Bats-Direct Edge Complete Merger02.03.2014
The merger of Bats Global Markets and Direct Edge, which was completed Monday, marks a transition in the traditional exchange business model. Whereas exchanges once derived a good chunk of their revenues from fees linked to their listing, trading and related services, with market information and clearing and settlement providing ancillary sources of revenue, the situation has now reversed, to the point where the exchange listing business is no longer profitable in and of itself.
“This [Bats-Direct Edge] may represent a new revenue model,” said Thomas Caldwell, CEO of Caldwell Investment Management. “When I look at U.S. capital market structure, it’s a bundle of unintended consequences, starting with Reg NMS and everything being fragmented. There is no money to be made in cash equities. The NYSE being taken over by Ice shows that the money is in sticky products such as commodities. It’s hard to get a lot of volume onto your particular exchange unless the listings must trade on your venue or if you have a clearing mechanism like CME or CBOE.”
Direct Edge has made a concerted push around data, which has become a pillar of exchange revenue. EdgeBook Depth, a product providing full depth-of-book information from Direct Edge’s EDGA and EDGX exchanges, is available through Interactive Data’s consolidated feed.
One innovation in data that Direct Edge has introduced is its quote attribution functionality, which includes the Edge Attribution Incentive Program, designed to reward members for providing Direct Edge exchanges with valuable data and increased transparency for investors.
“In the end, execution costs have come down considerably as the competition across venues with regards to rebates/fee schedules have competed fiercely on price – down even a hundred of a penny or less – in order to attract significant flows, and this has resulted in lower costs passed on to from executing brokers to the online firms, and in some cases the online brokerages to their end-user traders,” said Steven Hatzakis, an independent Commodity Trading Advisor, in a blog posting.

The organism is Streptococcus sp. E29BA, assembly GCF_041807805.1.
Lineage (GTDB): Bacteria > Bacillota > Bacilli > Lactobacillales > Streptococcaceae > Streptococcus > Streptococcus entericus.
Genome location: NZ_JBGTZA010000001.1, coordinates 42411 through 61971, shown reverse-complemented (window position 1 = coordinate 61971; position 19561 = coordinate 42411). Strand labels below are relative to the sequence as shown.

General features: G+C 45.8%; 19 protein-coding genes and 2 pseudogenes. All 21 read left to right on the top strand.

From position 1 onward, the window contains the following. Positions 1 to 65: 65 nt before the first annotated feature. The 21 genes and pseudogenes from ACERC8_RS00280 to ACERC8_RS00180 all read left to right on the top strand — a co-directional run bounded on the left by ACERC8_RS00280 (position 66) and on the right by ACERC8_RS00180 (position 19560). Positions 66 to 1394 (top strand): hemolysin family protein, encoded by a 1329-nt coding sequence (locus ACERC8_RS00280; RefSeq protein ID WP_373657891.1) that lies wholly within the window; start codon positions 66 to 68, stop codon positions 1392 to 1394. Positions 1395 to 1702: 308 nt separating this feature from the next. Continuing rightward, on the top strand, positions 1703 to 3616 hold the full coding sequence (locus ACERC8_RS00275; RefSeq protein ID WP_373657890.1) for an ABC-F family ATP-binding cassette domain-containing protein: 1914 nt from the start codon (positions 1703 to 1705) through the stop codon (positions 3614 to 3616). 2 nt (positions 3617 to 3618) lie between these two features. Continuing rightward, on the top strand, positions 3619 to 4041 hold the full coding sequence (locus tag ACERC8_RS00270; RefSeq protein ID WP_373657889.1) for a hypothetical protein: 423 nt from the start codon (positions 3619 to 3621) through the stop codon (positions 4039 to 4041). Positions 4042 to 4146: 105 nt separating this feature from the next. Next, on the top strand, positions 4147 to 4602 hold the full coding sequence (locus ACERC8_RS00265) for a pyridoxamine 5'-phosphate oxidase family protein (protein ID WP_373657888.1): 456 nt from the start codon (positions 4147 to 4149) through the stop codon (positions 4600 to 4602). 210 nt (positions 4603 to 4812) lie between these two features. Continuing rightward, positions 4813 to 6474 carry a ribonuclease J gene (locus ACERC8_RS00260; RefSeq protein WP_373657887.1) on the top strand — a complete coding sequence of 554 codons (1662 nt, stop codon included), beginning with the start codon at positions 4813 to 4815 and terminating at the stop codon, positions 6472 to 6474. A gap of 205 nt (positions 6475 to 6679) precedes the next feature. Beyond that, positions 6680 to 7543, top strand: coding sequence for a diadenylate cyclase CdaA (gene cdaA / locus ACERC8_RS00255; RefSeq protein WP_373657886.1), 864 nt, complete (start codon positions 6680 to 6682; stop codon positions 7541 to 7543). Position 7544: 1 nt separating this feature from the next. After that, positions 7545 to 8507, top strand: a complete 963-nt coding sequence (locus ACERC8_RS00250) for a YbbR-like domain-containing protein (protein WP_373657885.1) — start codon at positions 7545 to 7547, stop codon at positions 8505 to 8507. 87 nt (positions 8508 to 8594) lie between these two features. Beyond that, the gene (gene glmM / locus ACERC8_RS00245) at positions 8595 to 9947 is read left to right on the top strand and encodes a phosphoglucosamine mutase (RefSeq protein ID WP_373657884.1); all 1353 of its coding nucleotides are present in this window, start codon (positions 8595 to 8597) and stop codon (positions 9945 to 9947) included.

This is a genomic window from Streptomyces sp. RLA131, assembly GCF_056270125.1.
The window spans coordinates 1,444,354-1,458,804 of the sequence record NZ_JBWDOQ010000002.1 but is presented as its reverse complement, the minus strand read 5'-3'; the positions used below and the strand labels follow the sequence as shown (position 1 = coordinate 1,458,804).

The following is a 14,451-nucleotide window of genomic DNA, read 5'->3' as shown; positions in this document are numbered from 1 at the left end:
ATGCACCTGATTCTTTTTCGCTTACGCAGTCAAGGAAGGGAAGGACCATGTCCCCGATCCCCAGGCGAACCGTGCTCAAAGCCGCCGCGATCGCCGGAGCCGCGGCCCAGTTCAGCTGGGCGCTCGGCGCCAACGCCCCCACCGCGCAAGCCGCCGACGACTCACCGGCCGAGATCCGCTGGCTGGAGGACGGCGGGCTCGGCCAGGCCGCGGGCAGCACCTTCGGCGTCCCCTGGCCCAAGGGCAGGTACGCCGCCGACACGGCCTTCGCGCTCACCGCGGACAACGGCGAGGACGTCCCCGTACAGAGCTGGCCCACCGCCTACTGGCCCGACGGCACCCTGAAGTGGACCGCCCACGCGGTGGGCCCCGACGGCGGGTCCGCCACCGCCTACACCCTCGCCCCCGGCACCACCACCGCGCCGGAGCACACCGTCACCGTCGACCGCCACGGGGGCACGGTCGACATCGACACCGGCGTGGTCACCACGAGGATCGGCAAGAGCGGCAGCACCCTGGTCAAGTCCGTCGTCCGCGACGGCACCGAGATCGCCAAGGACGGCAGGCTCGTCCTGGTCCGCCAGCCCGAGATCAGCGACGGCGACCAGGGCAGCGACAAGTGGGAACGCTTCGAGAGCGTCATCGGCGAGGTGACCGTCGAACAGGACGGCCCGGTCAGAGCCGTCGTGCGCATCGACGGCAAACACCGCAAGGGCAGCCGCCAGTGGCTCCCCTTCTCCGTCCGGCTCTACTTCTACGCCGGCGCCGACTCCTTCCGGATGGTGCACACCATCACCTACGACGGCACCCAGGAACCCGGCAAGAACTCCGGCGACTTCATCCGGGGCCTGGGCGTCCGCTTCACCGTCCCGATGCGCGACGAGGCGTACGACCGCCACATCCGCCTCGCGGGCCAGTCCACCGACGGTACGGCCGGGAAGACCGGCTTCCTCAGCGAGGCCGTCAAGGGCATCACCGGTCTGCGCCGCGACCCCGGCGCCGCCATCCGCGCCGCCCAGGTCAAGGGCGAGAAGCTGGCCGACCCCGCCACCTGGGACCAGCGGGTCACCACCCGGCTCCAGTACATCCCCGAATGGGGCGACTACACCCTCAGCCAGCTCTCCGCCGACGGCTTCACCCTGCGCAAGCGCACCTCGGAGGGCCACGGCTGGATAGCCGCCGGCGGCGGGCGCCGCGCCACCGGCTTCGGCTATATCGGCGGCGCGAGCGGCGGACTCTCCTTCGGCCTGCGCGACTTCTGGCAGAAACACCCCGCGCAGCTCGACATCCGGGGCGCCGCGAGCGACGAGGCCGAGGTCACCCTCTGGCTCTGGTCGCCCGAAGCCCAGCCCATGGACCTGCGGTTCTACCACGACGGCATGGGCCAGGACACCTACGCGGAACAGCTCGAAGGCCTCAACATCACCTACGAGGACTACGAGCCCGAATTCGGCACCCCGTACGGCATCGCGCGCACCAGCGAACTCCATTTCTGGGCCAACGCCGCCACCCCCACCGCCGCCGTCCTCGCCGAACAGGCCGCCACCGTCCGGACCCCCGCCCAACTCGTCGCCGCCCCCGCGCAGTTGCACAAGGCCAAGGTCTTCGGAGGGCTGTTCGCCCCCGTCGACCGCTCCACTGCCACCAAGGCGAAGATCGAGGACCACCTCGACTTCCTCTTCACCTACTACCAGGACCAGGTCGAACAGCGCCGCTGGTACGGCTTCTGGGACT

“For BATS and Direct Edge this model appears to have worked well, and other such exchanges have also shifted to adjust their respective fee schedules in recent years as this pricing model emerged,” he said.
In January, combined U.S. market share of the BATS and Direct Edge exchanges reached 20.54% compared to U.S. exchanges operated by NYSE Euronext (20.58%) and Nasdaq OMX (20.02%). In
Europe, BATS again finished January as the largest stock exchange with market share of 22.11%. The combined company, which will operate under the BATS Global Markets brand, is the #1 US
exchange operator by market share for all exchange-traded funds as well as the top exchange for retail driven liquidity, according to most recent data.
“Completion of the merger creates an even stronger competitor and advocate for the benefit of all market participants,” said Bats CEO Joe Ratterman. “With the Direct Edge team, we are excited to embark on a new path to deliver even greater innovation and competition, challenging the status quo globally.”
Direct Edge CEO William O’Brien added: “With a focus on customers, we have designed the combined company to deliver meaningful value through preservation of choice, reduced costs and technological compatibility. Our products and approach make BATS a true partner with our customers, and position us to further expand our services and relationships to benefit traders, investors and issuers.”
The company has unveiled bats.com/edgeintegration, a dedicated website for its forthcoming technology integration involving the transition of the Direct Edge equities exchanges to the proprietary BATS technology platform.
$63.8bn of shares were executed in the Closing Cross in 2.04 seconds in Russell's annual reconstitution.
The US regulated cryptocurrency exchange has acquired Embed Clearing.
FESE members have been developing and publishing their playbooks on outage protocols.
EFAMA said concerns about rising inflation and monetary policy hit bond funds in the first quarter.
MFA analysis shows that shorting carbon-heavy stocks is an effective mechanism to hedge climate risk.